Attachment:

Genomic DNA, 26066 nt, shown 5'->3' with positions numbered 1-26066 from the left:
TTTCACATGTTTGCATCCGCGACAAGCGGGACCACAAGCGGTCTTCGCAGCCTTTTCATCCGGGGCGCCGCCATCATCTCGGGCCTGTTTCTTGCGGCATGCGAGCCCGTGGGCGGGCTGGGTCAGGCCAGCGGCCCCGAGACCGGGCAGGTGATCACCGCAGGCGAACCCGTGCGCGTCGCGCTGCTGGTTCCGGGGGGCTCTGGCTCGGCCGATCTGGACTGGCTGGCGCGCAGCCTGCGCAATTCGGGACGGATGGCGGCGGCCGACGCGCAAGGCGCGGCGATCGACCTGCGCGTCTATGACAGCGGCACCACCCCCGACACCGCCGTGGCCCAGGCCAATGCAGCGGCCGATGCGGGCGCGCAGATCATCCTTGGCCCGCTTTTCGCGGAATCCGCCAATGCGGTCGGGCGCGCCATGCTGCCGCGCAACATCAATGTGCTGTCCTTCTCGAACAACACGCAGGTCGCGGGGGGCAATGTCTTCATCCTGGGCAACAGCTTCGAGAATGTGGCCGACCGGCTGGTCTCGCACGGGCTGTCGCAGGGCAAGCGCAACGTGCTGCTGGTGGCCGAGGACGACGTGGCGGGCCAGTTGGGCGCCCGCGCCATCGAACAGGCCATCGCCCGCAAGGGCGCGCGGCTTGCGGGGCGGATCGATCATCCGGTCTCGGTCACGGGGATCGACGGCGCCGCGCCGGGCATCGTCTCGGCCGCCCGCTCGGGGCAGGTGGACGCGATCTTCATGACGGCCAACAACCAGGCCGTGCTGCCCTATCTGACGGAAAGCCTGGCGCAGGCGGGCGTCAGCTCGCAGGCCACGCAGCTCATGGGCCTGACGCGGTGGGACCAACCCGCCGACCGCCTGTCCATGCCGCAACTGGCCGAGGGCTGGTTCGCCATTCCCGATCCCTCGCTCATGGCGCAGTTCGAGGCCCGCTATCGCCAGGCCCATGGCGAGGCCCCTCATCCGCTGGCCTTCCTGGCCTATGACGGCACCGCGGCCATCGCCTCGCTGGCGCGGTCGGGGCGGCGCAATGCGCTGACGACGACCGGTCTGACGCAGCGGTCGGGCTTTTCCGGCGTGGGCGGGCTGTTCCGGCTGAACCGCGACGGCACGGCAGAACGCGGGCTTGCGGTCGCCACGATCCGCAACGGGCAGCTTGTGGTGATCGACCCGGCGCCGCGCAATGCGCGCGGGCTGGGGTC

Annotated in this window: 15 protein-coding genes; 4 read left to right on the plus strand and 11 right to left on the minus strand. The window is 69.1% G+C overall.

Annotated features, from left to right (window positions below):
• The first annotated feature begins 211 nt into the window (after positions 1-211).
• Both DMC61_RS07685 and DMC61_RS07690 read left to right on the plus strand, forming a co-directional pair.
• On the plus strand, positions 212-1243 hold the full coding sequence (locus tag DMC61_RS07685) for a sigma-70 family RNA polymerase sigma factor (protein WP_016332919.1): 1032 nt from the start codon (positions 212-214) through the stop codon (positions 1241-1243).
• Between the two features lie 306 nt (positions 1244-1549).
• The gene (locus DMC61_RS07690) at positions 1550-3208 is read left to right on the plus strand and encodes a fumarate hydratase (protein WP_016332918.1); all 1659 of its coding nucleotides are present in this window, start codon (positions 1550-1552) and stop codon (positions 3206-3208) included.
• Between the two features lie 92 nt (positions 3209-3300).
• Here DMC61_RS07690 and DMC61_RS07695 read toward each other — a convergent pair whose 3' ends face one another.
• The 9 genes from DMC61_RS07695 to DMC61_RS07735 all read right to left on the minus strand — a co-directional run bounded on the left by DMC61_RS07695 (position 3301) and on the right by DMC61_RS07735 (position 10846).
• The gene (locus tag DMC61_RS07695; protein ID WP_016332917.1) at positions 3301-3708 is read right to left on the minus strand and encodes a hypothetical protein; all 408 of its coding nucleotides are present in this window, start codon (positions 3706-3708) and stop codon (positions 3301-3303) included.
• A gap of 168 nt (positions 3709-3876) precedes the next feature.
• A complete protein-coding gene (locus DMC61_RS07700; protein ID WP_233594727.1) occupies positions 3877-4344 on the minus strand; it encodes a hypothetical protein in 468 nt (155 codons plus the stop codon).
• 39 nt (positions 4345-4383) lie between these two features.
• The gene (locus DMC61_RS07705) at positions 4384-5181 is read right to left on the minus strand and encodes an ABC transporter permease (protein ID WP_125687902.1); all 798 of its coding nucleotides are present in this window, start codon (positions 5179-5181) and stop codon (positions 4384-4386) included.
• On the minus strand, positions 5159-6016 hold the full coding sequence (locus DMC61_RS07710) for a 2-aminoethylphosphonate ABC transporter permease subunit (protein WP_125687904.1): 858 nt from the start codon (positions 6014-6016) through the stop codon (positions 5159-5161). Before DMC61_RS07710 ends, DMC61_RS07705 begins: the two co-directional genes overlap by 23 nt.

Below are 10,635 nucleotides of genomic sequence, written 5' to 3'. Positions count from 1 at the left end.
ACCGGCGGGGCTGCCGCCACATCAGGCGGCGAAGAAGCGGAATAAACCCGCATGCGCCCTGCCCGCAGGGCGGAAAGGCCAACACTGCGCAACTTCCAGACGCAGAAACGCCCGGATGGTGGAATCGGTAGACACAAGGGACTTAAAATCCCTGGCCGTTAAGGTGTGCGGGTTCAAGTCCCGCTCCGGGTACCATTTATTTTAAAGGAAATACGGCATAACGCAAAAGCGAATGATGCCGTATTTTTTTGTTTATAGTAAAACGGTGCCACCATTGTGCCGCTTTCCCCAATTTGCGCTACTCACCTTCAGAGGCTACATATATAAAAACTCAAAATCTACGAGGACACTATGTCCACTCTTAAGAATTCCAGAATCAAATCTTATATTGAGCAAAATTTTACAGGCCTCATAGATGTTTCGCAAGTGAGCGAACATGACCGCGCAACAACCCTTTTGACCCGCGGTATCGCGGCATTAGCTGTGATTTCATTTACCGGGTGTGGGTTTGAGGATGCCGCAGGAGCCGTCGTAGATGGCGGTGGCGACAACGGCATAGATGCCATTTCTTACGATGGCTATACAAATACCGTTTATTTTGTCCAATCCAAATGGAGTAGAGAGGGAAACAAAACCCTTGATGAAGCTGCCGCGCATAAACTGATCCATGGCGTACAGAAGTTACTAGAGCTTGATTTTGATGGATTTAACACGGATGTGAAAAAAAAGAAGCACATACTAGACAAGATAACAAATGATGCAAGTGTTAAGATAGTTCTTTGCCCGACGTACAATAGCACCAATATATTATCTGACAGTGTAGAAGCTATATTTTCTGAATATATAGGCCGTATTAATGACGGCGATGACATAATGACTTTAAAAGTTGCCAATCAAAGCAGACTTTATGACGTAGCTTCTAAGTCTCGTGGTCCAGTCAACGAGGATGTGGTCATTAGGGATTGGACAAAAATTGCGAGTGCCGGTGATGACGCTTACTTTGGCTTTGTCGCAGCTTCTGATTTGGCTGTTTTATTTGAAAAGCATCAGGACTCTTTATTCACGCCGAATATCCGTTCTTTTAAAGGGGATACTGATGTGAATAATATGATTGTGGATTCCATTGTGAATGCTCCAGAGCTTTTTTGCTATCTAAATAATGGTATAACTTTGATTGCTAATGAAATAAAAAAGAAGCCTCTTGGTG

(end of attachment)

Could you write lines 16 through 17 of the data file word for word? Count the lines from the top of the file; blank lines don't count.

• 39 nt (positions 4345-4383) lie between these two features.
• The gene (locus DMC61_RS07705) at positions 4384-5181 is read right to left on the minus strand and encodes an ABC transporter permease (protein ID WP_125687902.1); all 798 of its coding nucleotides are present in this window, start codon (positions 5179-5181) and stop codon (positions 4384-4386) included.